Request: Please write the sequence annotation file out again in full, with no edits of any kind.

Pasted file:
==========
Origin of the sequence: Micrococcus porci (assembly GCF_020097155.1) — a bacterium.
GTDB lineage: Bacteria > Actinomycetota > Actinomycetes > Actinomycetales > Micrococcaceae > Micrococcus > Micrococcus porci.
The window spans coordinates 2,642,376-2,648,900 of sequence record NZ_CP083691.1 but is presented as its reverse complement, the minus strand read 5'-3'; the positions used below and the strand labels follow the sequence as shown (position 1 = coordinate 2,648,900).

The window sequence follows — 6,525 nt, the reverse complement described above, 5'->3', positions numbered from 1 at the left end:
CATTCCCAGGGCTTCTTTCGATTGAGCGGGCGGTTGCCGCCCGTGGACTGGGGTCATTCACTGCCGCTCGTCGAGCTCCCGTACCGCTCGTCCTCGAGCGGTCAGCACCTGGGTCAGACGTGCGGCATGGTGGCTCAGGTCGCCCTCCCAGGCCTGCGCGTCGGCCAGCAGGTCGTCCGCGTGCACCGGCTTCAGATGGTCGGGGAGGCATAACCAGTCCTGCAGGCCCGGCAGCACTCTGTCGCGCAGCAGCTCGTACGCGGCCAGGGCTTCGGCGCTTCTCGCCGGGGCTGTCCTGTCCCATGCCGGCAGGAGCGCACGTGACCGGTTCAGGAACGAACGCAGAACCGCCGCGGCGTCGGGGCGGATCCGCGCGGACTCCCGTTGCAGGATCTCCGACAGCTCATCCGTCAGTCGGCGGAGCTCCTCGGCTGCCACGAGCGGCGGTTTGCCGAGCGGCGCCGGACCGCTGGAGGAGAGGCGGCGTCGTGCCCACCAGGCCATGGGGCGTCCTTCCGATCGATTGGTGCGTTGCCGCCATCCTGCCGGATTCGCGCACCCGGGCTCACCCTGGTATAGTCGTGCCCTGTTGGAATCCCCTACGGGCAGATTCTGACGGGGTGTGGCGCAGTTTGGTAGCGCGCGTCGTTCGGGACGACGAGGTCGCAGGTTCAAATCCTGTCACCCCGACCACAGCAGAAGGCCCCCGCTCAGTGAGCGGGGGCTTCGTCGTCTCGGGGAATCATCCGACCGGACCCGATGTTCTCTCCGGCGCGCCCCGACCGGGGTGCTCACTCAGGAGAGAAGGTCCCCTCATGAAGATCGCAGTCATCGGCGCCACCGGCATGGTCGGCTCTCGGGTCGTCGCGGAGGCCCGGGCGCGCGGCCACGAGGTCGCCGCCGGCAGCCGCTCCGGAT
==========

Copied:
Origin of the sequence: Micrococcus porci (assembly GCF_020097155.1) — a bacterium.
GTDB lineage: Bacteria > Actinomycetota > Actinomycetes > Actinomycetales > Micrococcaceae > Micrococcus > Micrococcus porci.
The window spans coordinates 2,642,376-2,648,900 of sequence record NZ_CP083691.1 but is presented as its reverse complement, the minus strand read 5'-3'; the positions used below and the strand labels follow the sequence as shown (position 1 = coordinate 2,648,900).

The window sequence follows — 6,525 nt, the reverse complement described above, 5'->3', positions numbered from 1 at the left end:
CATTCCCAGGGCTTCTTTCGATTGAGCGGGCGGTTGCCGCCCGTGGACTGGGGTCATTCACTGCCGCTCGTCGAGCTCCCGTACCGCTCGTCCTCGAGCGGTCAGCACCTGGGTCAGACGTGCGGCATGGTGGCTCAGGTCGCCCTCCCAGGCCTGCGCGTCGGCCAGCAGGTCGTCCGCGTGCACCGGCTTCAGATGGTCGGGGAGGCATAACCAGTCCTGCAGGCCCGGCAGCACTCTGTCGCGCAGCAGCTCGTACGCGGCCAGGGCTTCGGCGCTTCTCGCCGGGGCTGTCCTGTCCCATGCCGGCAGGAGCGCACGTGACCGGTTCAGGAACGAACGCAGAACCGCCGCGGCGTCGGGGCGGATCCGCGCGGACTCCCGTTGCAGGATCTCCGACAGCTCATCCGTCAGTCGGCGGAGCTCCTCGGCTGCCACGAGCGGCGGTTTGCCGAGCGGCGCCGGACCGCTGGAGGAGAGGCGGCGTCGTGCCCACCAGGCCATGGGGCGTCCTTCCGATCGATTGGTGCGTTGCCGCCATCCTGCCGGATTCGCGCACCCGGGCTCACCCTGGTATAGTCGTGCCCTGTTGGAATCCCCTACGGGCAGATTCTGACGGGGTGTGGCGCAGTTTGGTAGCGCGCGTCGTTCGGGACGACGAGGTCGCAGGTTCAAATCCTGTCACCCCGACCACAGCAGAAGGCCCCCGCTCAGTGAGCGGGGGCTTCGTCGTCTCGGGGAATCATCCGACCGGACCCGATGTTCTCTCCGGCGCGCCCCGACCGGGGTGCTCACTCAGGAGAGAAGGTCCCCTCATGAAGATCGCAGTCATCGGCGCCACCGGCATGGTCGGCTCTCGGGTCGTCGCGGAGGCCCGGGCGCGCGGCCACGAGGTCGCCGCCGGCAGCCGCTCCGGAT